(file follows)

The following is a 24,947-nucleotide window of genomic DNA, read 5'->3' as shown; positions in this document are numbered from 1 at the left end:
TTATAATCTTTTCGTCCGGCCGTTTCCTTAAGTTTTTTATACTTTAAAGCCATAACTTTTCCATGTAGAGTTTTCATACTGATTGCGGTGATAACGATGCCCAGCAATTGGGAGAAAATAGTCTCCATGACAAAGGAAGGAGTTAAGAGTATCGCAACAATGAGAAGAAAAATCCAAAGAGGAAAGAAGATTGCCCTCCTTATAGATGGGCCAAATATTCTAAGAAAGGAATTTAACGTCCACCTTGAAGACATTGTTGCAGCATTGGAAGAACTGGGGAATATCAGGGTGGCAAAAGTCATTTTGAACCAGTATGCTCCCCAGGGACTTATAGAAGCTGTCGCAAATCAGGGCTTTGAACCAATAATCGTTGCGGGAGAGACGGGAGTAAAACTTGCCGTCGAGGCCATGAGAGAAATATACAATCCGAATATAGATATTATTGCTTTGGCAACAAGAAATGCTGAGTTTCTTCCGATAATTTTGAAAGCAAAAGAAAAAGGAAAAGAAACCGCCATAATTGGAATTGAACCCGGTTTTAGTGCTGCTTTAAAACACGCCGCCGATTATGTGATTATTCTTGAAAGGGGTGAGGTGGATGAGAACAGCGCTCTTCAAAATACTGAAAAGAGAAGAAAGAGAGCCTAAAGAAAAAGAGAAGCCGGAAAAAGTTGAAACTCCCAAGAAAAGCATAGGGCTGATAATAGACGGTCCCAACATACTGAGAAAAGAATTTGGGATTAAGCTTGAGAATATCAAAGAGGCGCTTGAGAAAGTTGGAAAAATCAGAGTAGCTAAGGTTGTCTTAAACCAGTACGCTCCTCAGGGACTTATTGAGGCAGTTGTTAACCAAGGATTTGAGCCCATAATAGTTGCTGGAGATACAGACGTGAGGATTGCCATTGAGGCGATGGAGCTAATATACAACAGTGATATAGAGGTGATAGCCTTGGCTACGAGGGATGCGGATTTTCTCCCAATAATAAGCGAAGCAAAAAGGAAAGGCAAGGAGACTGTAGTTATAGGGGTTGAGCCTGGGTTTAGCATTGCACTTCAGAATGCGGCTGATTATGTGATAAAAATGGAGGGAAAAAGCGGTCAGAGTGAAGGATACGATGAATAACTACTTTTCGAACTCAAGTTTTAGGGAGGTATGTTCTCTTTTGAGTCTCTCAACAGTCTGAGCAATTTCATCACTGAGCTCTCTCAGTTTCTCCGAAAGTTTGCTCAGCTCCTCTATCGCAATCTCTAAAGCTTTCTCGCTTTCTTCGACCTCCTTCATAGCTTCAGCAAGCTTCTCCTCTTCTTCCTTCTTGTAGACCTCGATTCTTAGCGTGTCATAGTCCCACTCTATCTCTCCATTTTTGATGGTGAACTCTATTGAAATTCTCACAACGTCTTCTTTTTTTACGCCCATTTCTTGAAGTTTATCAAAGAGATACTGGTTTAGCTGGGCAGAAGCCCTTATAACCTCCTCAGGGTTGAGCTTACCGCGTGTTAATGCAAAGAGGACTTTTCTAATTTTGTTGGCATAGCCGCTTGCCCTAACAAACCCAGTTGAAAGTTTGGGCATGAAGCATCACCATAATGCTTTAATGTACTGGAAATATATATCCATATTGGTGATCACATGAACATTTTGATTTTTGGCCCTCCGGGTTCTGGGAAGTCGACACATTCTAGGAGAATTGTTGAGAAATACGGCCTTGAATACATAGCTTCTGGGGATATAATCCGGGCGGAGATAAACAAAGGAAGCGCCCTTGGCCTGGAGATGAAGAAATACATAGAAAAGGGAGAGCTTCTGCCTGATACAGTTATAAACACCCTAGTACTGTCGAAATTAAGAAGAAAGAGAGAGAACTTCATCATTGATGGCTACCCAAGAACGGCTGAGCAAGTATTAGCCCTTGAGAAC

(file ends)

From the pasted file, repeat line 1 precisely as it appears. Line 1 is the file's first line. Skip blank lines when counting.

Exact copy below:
The following is a 24,947-nucleotide window of genomic DNA, read 5'->3' as shown; positions in this document are numbered from 1 at the left end: